CMS Hosts Special Olympics Regional Games on Sunday, Oct. 9
Claremont McKenna College student-athletes, along with their Harvey Mudd
and Scripps colleges teammates, will serve as volunteers for the 2005 San Gabriel Valley Regional Fall Games happening Sunday, Oct. 9 on the CMC campus, and sponsored by the Special Olympics of Southern California.
Opening ceremonies commence at 9 a.m., followed by competition play in soccer and volleyball from 10 a.m. to 3 p.m. Soccer will be hosted on Parents’ and Pritzlaff fields. Volleyball matches will be played in Ducey Gymnasium and at the Linde Activities Center at neighboring Harvey Mudd College. Awards and closing ceremonies will conclude the Games thereafter.
“Claremont McKenna College has been an enormous supporter of this event,” says Megan Rowe, regional sports manager for the Special Olympics of Southern California. “The athletics department staff has donated many hours and resources to our benefit, and the CMC students will be the primary volunteer base for the Games themselves.”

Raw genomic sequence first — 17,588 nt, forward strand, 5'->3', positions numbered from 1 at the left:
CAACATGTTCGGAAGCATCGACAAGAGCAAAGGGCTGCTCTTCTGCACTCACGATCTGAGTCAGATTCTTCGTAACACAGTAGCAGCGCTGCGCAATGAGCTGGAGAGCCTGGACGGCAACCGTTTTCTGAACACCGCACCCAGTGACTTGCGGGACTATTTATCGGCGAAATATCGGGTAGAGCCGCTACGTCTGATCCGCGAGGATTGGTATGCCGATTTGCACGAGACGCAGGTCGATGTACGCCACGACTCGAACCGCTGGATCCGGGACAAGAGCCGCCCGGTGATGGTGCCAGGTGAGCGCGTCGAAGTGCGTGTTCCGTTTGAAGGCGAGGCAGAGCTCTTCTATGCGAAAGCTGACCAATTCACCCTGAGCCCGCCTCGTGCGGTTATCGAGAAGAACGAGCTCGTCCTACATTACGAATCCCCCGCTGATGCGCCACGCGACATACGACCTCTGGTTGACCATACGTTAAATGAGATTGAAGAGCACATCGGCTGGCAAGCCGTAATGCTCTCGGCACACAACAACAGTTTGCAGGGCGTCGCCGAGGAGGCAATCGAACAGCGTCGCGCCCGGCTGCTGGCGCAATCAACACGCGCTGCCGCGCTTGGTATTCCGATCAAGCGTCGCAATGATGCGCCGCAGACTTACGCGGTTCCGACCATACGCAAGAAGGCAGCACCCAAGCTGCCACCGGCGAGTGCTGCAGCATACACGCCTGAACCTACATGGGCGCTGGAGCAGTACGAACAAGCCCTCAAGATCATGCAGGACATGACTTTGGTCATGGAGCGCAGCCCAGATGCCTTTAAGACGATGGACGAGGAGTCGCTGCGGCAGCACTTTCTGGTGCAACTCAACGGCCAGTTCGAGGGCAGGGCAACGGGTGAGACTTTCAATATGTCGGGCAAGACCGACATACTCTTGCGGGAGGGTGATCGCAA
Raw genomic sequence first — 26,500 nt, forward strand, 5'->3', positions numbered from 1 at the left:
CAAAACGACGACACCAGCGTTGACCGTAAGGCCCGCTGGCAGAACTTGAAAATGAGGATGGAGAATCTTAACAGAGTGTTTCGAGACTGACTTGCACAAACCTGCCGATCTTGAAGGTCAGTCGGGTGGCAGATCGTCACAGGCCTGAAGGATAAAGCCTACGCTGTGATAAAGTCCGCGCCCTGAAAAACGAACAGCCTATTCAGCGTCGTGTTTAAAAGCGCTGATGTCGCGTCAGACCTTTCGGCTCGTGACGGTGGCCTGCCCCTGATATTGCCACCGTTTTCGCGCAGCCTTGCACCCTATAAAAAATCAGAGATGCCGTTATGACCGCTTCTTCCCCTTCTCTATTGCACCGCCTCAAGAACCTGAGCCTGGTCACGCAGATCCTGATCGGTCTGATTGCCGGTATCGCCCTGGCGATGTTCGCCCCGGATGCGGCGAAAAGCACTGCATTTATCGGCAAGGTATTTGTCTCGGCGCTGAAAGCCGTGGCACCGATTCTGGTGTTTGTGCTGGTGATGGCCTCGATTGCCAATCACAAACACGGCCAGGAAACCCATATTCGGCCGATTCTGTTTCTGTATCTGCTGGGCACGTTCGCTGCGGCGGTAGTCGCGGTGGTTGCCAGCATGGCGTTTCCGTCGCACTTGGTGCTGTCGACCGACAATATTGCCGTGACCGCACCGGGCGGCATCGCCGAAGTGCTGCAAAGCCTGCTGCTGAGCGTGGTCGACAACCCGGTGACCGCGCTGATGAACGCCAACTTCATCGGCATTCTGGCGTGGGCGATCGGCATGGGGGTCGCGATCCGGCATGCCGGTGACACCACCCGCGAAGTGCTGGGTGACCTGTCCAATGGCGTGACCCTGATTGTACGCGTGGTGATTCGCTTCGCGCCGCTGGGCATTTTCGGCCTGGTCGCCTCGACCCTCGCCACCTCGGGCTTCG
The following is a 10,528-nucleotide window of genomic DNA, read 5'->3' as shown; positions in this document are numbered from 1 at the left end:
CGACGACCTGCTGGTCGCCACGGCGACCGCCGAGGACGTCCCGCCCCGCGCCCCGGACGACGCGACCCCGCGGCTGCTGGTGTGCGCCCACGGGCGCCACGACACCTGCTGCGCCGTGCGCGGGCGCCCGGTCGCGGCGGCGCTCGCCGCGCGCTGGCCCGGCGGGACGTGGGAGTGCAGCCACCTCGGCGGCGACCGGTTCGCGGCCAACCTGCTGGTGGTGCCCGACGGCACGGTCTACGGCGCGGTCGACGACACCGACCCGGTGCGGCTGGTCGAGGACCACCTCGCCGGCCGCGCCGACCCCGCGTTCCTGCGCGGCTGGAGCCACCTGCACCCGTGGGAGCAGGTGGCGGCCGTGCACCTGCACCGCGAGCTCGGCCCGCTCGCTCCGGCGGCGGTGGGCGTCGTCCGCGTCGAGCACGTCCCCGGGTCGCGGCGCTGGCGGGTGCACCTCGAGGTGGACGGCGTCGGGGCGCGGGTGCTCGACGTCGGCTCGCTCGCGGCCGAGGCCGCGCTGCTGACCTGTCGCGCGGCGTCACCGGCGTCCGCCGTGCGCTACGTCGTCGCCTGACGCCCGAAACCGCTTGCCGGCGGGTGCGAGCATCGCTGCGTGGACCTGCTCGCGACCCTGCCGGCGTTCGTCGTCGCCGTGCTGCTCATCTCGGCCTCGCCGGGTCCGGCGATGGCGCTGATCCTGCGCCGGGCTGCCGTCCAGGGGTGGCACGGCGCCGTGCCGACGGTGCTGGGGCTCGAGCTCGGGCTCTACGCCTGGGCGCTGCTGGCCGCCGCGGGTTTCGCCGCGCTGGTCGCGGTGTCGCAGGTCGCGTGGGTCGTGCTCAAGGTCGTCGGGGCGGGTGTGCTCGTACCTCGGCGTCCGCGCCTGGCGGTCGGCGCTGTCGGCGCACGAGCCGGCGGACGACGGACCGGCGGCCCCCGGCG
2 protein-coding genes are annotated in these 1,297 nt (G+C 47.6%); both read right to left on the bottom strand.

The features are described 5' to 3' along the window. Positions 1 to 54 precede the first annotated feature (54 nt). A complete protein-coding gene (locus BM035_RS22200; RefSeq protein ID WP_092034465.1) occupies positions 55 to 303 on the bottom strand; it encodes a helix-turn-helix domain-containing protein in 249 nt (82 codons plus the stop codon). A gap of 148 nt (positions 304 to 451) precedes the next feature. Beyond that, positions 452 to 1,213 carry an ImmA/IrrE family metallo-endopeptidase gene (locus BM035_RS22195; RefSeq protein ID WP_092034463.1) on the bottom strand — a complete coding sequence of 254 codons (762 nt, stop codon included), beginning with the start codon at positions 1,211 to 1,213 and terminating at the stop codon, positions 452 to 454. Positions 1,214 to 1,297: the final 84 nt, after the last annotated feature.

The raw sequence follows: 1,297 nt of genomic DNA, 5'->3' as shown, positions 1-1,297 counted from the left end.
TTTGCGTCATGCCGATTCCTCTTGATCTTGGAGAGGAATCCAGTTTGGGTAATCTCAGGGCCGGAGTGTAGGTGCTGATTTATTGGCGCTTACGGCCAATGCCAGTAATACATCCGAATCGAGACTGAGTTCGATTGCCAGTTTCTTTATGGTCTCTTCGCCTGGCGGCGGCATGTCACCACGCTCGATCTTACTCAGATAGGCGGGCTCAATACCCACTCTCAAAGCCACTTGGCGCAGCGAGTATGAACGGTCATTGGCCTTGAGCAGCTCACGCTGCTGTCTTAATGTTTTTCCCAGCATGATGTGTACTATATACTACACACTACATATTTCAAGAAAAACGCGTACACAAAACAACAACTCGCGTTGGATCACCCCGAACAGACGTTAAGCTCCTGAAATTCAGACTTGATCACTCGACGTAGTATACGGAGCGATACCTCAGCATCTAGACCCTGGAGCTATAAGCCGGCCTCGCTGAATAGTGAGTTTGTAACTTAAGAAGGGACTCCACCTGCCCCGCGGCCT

The Special Olympics was established in 1968 when Eunice Kennedy Shriver organized the First International Summer Games at Soldier Field in Chicago, Ill. Shriver had observed, through a day camp she ran for individuals with intellectual disability, that participants were more capable in sports and physical activities than experts thought. In 1968, the Special Olympics became a nonprofit charitable organization under the laws of the District of Columbia.
Special Olympics Games today attract about 1.2 million athletes in more than 150 countries, in 26 different Olympics-type sports. The operation relies on about 750,000 volunteers worldwide, and more than 140,000 coaches.
“The Special Olympics mission is to provide year-round sport training and athletic competition in a variety of Olympic-type sports for children and adults with intellectual disability,” Rowe says, “by giving them continuing opportunities to develop physical fitness, demonstrate courage, experience joy and participate in a sharing of gifts, skills and friendship with their families, other Special Olympics athletes and the community.”